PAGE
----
When books become films

Movie adaptations of beloved novels are common fodder in Hollywood, but Queen’s film professor says adaptations often do literature a disservice

Clarke Mackey, film department head, says many parts of a story can’t be successfully translated onto film.
Clarke Mackey, film department head, says many parts of a story can’t be successfully translated onto film.
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If you’ve ever had to read a 700-page novel in a week packed with classes, work, extracurricular activities and the other niceties of university life, the thought of renting the tome’s film adaptation can be tempting.

But, although filmmakers have tried to adapt novels into films, there are major difficulties in trying to achieve a successful adaptation, said film professor Clarke Mackey. “It’s almost the worst possible combination of two things because they’re so different from each other,” he said. “It seems too obvious.”

Mackey said the imaginative work a film dealer does when approaching his particular medium varies greatly from a reader’s.

“In a novel, you’re told what the characters are thinking and you have to imagine what they look like and the world they live in,” he said. “When you watch a movie, you know what they look like, you know what the world is that they’re living in, but you have to imagine what they’re thinking.

“To somehow translate that story—a novel which is a form of literature that relates to the internal working of a human being to a place where all you see are people’s actions—is extremely difficult, and I don’t think it works very well most of the time.”

Only four of the winners for Best Picture at the Academy Awards over the last 20 years were adapted from novels, Mackey noted.

“The Academy Award winners that have been novels in the past twenty years have been Lord of the Rings, Out of Africa, The English Patient and Silence of the Lambs,” he said. “The rest of the movies are either original screenplays or they’re based on non-fiction.”

Mackey said adapting novels into films could also be problematic when trying to balance the inclusion of all the elements of a novel while keeping the running time of the film reasonable.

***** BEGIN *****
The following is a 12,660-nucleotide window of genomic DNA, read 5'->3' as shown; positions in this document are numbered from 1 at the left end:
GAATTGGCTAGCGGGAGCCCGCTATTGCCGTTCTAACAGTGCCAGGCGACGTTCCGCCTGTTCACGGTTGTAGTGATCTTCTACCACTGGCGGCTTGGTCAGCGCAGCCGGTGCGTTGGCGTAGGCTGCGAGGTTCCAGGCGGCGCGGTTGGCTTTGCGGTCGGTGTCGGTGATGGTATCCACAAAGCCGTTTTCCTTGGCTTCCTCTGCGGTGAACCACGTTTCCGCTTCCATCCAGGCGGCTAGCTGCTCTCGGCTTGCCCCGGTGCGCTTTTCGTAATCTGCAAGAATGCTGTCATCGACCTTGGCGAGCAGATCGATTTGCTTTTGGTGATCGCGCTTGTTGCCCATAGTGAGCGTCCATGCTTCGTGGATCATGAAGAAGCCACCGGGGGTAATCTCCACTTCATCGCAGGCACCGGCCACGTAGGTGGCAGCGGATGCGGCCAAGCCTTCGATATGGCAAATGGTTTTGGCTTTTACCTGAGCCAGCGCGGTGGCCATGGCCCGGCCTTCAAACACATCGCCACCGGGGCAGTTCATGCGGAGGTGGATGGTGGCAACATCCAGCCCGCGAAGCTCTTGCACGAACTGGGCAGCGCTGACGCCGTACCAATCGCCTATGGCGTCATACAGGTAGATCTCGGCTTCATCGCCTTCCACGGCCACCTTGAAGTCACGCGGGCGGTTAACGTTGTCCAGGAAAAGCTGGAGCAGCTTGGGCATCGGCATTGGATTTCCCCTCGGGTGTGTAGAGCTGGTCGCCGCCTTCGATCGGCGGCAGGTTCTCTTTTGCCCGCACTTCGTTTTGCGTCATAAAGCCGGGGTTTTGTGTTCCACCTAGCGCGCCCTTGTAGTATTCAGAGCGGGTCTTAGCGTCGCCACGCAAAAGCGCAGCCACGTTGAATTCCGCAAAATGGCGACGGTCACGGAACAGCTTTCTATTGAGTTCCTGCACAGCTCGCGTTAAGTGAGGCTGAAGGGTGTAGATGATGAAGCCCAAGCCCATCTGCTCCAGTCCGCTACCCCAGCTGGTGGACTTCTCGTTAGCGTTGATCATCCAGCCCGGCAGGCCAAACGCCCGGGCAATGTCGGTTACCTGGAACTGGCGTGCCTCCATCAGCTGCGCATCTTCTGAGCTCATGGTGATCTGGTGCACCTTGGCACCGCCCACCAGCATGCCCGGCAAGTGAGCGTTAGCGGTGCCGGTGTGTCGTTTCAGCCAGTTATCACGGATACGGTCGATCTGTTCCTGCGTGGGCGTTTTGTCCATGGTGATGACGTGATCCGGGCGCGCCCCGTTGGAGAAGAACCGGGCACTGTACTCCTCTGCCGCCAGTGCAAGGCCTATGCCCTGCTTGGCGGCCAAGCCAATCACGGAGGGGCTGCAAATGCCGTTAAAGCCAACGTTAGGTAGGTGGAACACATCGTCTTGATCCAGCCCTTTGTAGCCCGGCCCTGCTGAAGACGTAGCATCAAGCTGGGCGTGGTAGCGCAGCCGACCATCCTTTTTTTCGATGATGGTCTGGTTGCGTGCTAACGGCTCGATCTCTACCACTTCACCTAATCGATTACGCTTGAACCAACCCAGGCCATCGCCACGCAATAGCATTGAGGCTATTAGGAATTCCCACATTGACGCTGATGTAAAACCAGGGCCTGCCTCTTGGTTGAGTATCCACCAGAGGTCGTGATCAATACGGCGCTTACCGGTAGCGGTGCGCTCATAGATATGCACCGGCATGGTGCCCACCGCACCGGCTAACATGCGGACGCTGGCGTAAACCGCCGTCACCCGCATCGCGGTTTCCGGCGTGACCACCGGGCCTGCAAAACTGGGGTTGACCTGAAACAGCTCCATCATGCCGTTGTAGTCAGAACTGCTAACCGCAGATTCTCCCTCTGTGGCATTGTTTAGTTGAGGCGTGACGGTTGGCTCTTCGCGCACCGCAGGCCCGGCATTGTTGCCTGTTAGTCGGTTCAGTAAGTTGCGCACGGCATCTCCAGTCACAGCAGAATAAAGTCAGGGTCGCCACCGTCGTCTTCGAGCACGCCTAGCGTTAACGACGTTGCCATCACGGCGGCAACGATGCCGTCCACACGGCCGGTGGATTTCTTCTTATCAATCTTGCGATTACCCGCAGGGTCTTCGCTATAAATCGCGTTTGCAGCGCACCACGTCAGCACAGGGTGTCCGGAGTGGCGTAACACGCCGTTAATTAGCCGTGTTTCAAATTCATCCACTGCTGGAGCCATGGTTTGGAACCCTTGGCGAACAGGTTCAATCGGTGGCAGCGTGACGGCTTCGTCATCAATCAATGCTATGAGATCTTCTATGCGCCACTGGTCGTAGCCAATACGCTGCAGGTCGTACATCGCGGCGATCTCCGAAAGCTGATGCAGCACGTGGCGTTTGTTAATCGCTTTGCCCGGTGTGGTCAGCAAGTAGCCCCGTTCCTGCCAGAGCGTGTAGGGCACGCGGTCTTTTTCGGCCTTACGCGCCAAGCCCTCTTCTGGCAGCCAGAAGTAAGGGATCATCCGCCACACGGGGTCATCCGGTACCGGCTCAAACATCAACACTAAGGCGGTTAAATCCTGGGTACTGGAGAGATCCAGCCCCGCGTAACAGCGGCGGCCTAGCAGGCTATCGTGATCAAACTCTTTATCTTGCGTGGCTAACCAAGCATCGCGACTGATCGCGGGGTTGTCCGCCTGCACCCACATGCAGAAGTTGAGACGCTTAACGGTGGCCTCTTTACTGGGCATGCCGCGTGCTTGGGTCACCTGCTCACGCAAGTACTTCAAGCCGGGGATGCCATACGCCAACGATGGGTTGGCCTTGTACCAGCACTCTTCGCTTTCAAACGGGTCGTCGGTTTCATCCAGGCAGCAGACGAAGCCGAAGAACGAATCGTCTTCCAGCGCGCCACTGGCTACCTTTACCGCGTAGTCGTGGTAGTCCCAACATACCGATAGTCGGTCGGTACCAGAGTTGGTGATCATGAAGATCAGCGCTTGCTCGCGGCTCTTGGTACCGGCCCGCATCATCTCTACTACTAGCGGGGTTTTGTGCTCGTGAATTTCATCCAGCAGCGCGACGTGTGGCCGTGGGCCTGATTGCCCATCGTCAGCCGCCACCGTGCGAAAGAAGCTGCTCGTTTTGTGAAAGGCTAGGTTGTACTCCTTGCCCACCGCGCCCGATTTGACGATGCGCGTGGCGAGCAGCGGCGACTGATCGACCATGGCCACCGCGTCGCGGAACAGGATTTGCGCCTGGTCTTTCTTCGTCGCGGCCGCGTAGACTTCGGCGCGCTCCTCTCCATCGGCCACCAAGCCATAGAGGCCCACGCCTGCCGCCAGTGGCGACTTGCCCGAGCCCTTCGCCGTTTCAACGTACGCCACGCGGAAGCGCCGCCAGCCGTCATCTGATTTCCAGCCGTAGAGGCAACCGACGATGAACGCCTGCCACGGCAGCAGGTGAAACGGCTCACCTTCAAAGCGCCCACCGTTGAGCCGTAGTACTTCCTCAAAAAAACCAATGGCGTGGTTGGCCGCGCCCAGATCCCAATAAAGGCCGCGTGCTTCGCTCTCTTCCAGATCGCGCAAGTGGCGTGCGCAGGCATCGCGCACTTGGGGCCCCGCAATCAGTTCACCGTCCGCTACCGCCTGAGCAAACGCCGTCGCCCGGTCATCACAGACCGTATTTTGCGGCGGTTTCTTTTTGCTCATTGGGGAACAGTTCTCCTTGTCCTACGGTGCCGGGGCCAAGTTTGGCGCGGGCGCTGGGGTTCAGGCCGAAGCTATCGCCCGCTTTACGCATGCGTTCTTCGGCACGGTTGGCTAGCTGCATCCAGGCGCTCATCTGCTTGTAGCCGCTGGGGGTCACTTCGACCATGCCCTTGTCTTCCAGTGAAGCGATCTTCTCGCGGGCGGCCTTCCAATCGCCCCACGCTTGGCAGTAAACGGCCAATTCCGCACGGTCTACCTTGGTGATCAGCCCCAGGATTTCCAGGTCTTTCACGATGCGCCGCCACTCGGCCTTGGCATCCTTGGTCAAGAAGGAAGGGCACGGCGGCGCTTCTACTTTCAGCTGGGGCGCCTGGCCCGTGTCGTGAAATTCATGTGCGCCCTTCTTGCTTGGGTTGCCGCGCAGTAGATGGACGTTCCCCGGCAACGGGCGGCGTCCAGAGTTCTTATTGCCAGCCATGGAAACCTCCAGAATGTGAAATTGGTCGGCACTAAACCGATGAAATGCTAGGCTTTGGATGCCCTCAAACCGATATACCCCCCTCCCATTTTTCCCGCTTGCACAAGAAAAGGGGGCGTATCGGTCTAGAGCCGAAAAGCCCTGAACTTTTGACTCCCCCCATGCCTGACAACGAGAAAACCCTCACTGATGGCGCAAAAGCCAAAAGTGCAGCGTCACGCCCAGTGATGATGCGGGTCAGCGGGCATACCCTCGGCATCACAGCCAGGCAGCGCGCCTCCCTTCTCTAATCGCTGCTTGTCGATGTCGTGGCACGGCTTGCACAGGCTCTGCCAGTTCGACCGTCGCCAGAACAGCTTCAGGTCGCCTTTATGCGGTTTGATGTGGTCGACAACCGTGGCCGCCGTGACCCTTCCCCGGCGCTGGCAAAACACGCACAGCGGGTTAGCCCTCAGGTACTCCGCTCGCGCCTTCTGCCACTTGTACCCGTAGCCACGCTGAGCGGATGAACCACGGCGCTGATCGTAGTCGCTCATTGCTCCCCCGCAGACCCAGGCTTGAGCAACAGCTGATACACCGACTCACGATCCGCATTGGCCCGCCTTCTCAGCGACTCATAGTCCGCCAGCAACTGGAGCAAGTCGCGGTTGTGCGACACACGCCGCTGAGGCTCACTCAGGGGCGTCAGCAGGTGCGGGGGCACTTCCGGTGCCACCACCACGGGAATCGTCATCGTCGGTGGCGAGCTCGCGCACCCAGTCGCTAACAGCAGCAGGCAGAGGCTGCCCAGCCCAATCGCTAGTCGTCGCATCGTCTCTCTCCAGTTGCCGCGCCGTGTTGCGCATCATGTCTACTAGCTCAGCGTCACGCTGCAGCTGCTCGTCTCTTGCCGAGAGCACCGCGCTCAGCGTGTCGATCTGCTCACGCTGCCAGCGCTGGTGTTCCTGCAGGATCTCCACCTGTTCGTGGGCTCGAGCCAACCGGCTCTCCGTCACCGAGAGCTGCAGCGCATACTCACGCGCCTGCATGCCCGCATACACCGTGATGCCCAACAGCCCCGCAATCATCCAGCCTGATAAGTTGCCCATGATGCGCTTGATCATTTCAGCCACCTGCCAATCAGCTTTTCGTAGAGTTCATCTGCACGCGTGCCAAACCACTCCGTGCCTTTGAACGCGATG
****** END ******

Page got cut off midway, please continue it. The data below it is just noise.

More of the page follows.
“It’s almost better to make [a] movie out of a short story because movies are usually 90 to 200 minutes long and a novel usually takes a few days to read because there’s a lot more detail,” he said.

Although there are a few exceptions, Mackey said he generally tells aspiring screenwriters not to adapt novels into films.

“I think it does a disservice to literature most of the time,” he said. “There are a few exceptions, but because film is such a specific medium with its own rules and [its] own way of communicating, I think it’s better for people to just start from scratch.”

As for deciding whether to read the novel or rent it’s film counterpart, Mackey said it comes down to a matter of personal preference.

“If you want to go into the inner mind of individual characters and find out how they feel inside of themselves and explore the inner life of people, a novel is a better form of storytelling,” he said. “If you want to observe actions from the outside, if you want to decode things and tell a story that’s a series of behaviors and actions that people do and you want to evoke a world that has a lot of visual detail, then a movie is the way to go.”

English Professor Molly Wallace said reading is good practice for the imagination, because the mind produces accompanying visual imagery.

“Books highlight language; films highlight the visual,” she said. “This is not to say that language isn’t important in film, but books force attentiveness to language.”

Wallace said although there’s a chance of the novel’s meaning being lost when it’s made into a movie, a film adaptation is an interesting reading of the original.